• Borg Warner velvet drive transmission, 2.5:1 ratio
• 1 and 3/8 inch ss shaft with 3 blade 21 by 13 inch prop (plus spare prop)
• Lasdrop shaft seal plus standard bronze stuffing box as spare
• 15 gallon day tank with manual pump from built in diesel tanks, with 2 heavy duty (truck) filters, one water blocking
• 2 Racors for secondary filtration (10 micron and 2 micron)

Extras
• Minto fiberglass rowing dinghy with 2 sets long oars.
• 4 hp 2 stroke Johnson outboard
• 7.5 hp Mercury 2 stroke (older but low hours) inflatable dinghy for this is defunct
• Kubota AE1100 gas generator (very low hours)

Galley/interior
• Pressure water with charcoal filter
• Force 10 propane stove with excellent oven, piezo lighting, fail safe burners on stove top and oven (shuts off propane if flame goes out)
• Double deep SS sinks
• Built in icebox with separate compressor unit
• Combinations of standard, fluorescent and led lighting

Fuel/Water
• 70 gallons diesel (tanks are separate, not integral)
• 180 gallons water (integral)
• Watermaker with new Honda gas engine, Cat pump, 4 foot membrane (20 gallons per hour), plus fittings plus large supply of chemicals (note this pump can be mounted on main engine).
• Numerous electric pumps (pressure and washdown).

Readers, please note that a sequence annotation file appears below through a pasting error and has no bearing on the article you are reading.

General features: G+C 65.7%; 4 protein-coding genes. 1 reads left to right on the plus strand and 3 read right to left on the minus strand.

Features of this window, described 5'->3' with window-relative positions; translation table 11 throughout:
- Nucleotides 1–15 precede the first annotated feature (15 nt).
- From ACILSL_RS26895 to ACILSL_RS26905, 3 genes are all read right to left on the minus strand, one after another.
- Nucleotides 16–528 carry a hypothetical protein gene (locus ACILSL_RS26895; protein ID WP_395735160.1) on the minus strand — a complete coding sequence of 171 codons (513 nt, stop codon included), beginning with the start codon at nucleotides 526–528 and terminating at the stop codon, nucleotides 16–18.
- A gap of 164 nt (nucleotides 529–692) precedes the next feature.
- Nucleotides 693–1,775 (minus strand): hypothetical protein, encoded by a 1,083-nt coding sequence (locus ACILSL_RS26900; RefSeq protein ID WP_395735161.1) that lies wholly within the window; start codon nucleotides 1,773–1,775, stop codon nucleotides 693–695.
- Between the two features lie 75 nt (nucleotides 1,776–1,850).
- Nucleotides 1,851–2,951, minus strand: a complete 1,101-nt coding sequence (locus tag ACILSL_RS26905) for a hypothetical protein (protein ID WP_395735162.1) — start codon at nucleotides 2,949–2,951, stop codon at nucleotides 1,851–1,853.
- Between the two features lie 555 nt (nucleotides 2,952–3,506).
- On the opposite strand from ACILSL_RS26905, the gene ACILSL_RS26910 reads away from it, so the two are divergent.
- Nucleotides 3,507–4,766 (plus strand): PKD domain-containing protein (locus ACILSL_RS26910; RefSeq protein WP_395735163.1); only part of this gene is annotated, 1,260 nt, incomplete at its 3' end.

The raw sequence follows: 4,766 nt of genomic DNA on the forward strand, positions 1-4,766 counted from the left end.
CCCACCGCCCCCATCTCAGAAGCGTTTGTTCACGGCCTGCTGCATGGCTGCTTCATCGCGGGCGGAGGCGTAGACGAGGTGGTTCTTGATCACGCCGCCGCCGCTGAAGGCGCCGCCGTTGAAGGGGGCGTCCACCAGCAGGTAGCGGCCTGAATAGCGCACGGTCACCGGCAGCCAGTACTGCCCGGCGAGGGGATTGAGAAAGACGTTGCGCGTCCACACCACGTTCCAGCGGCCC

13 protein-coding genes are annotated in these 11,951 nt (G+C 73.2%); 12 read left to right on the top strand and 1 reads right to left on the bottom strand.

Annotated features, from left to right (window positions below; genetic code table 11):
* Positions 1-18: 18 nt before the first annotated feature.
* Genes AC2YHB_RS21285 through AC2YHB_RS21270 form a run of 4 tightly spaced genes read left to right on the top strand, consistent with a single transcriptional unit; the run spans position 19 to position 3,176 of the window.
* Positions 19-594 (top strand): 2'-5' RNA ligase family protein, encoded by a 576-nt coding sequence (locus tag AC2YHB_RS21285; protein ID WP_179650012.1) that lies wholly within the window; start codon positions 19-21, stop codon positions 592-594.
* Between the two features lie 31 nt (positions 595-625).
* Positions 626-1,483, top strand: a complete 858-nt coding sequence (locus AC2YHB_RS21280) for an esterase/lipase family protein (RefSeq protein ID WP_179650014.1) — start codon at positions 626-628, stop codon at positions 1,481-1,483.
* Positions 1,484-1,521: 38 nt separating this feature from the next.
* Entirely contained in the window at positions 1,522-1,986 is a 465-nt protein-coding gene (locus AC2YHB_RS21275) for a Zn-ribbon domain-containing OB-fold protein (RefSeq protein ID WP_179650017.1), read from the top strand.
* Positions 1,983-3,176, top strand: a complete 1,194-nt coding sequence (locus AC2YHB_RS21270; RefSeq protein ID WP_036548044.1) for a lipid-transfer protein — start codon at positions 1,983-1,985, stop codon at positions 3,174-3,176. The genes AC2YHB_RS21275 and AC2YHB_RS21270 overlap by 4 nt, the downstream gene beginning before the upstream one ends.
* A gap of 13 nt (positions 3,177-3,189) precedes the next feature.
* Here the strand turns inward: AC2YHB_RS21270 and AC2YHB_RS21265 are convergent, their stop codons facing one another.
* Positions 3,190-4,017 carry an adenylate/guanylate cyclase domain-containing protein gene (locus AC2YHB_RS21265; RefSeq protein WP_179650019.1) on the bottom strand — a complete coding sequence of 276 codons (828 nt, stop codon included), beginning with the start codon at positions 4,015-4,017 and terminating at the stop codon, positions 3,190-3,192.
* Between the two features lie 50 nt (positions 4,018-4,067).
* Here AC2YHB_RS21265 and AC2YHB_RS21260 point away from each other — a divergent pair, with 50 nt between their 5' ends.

Rig/sails
• Galvanized rigging (new in 2006) and galvanized heavy turnbuckles
• Sails, main, 2 staysails, roller furling yankee and 120% jib, all as new with minor patch on staysail
• Main mast is 40 feet, fore-mast is 36 feet, heavy wall aluminum with custom built stainless goosenecks and rigging hardware
• Older Hood self furling, working well

Other
• Large inventory of spare parts and tools.
• Spare high output alternator and external regulator
• Holding tank for head, 18 gallons



Steel boat discussion:

Many people are afraid of steel boats due to concerns about corrosion (or rusting). There is a lot of confusion about this so here’s a brief explanation. Rusting is a non-scientific term and is associated with the ugly brown stuff (iron oxides) that occurs when oxygen reacts with ferrous metals. Corrosion is the more correct term and is the wearing away of metal due to a chemical reaction and affects steel and other metals. This wearing away is a well understood reaction and it occurs at a constant rate dependent on the type of metals involved.

Steel corrodes (rusts) at a very slow rate in air. If you throw the same piece of steel into the sea, it will corrode more quickly due to the chemical and electrical reactions set up. This corrosion occurs at a known rate until it is completely consumed (to iron oxide). If you take the same piece of steel and connect it to a battery and then throw it into the sea, the chemical reactions are speeded up and the steel will be consumed much quicker (galvanic corrosion).

All metals corrode, even the best marine bronzes corrode in sea water, but again this is at a known rate. If you throw a high quality bronze thru hull into the water, it will corrode at a set rate (slower than steel and measured in thousands of an inch per year) until consumed, most likely in 30 to 40 years.